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February 2004

Popular Words Express Wows and Whys

Tetsu and Tomo
Tetsu and Tomo (Jiji)

The Shingo Ryukogo Taisho (New and Fashionable Phrases Awards) were announced in December 2003, and the top ten words and phrases representing the trends of the year 2003 were named. Furthermore, every year a number of words and phrases that enjoyed particularly widespread currency are selected from among the top ten as winners of the annual grand prize. There were three winners this year: "nande daro," "doku manju," and "manifesto."

The awards, which were held for the twentieth time in 2003, recognize words and phrases that were heard a lot during the year and provide insight into current trends in Japanese society. They are sponsored by the publisher of the annual Gendai yogo no kiso chishiki (Encyclopedia of Contemporary Words). Here is how the selection goes. First, readers of the encyclopedia volunteering as judges submit their recommendations via questionnaire. The popular choices are then officially nominated, and finally, a jury determines the top ten and the grand prize winners from among these nominations. At the awards ceremony, the prizes are presented to the individuals or organizations that are closely linked with each expression.

The first of the three grand prize winners was "nande daro." This very ordinary phrase, meaning "I wonder why," was made popular by a comic duo called Tetsu and Tomo (site is Japanese only). In a song, they ask questions about small, everyday things that anyone might think of. They simply pose the questions to the audience in song with straight faces; there are no punch lines and no answers. And yet, their routine became a tremendous hit with everyone from kids to grown-ups and got everyone imitating their song and dance. The dance that Tetsu does while Tomo plays on the guitar is peculiar, very amusing, nimble, and dynamic. The moves that go with the chorus "Nande daro, nande daro" are especially simple and easy to dance, so anyone can copy them.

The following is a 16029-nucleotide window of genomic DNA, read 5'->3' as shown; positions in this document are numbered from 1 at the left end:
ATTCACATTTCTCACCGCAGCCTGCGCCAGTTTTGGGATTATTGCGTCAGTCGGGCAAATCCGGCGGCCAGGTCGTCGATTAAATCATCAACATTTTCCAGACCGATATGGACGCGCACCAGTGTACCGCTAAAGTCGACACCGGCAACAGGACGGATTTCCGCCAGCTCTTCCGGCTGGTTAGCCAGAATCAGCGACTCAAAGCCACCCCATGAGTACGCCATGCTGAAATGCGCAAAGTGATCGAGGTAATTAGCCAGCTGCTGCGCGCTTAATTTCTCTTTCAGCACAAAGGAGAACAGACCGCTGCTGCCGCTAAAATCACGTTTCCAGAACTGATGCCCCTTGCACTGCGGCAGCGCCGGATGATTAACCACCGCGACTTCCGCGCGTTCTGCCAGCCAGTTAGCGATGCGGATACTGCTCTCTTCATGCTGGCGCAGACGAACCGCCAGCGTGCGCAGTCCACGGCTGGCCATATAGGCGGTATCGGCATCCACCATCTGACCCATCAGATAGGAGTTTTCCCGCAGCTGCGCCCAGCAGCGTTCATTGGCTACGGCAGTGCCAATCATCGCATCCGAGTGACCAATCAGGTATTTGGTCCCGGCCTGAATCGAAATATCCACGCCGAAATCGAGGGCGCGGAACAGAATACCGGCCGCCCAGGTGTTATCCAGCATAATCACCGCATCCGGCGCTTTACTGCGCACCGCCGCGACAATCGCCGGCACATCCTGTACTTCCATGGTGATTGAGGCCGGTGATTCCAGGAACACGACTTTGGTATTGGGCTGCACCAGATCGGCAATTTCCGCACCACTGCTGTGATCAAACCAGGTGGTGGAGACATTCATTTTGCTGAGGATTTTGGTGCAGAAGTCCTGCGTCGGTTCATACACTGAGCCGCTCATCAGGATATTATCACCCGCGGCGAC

Ten-year-old Ando Makoto of Katsushika Ward, Tokyo, is one of the many big fans of the song. He explains, "According to the advice given by Tetsu and Tomo, you can do the dance well by moving your hands as if you're sandwiching a very long nose between the backs of your hands." At home he performs a lot for his mother and grandmother, with his father playing the part of Tomo on the guitar.

Along with "nande daro," two phrases related to politics shared the grand prize. The first of these, "doku manju," refers to a poison bun. The act of making covert promises and double-crossing one's comrades is sometimes described as "eating a doku manju." Just before stepping down from politics, Nonaka Hiromu of the Liberal Democratic Party criticized some of his faction colleagues for "eating a doku manju" by voting for someone other than the candidate whom the faction had agreed to support in the election for party president. Since the LDP heads the ruling coalition, the party president also fills the post of prime minister of Japan, and Nonaka claimed that these people betrayed their faction because they had been promised cabinet posts in return for their ballots. Nonaka accepted the prize for the phrase "doku manju."

Kitagawa Masayasu, former governor of Mie Prefecture, won a grand prize for popularizing the word "manifesto." A manifesto is a detailed public declaration of pledges that specifically gives the time frame, financial sources, and process for achieving what is pledged, as well as numerical targets. Kitagawa has been advocating the introduction in Japan of the British practice of issuing manifestoes, and in the election for the House of Representatives that was held in fall 2003, the major parties all published manifestos. At the awards ceremony Kitagawa commented, "I hope this will set off dramatic changes in the country's politics."

Past winners of the New and Fashionable Phrases Awards include "oh-ha," one of the top ten expressions chosen in 2000. The origin of this word traces back to an abbreviated form of the greeting ohayo ("good morning") that was being used in a TV show for children. Katori Shingo, a member of the popular singing and variety group SMAP, slightly adapted the expression and began saying "oh-ha" when playing the character Shingo Mama. Although the character was mainly popular with kids, the cheerful-sounding word gained currency among grown-ups as well.

Looking back on what words and phrases won the New and Fashionable Phrases Awards over the years is one interesting way of remembering the recent past.

NOTICE: Since October 9, 2003, Japanese names in Kids Web Japan have been written in their original order: surname first.

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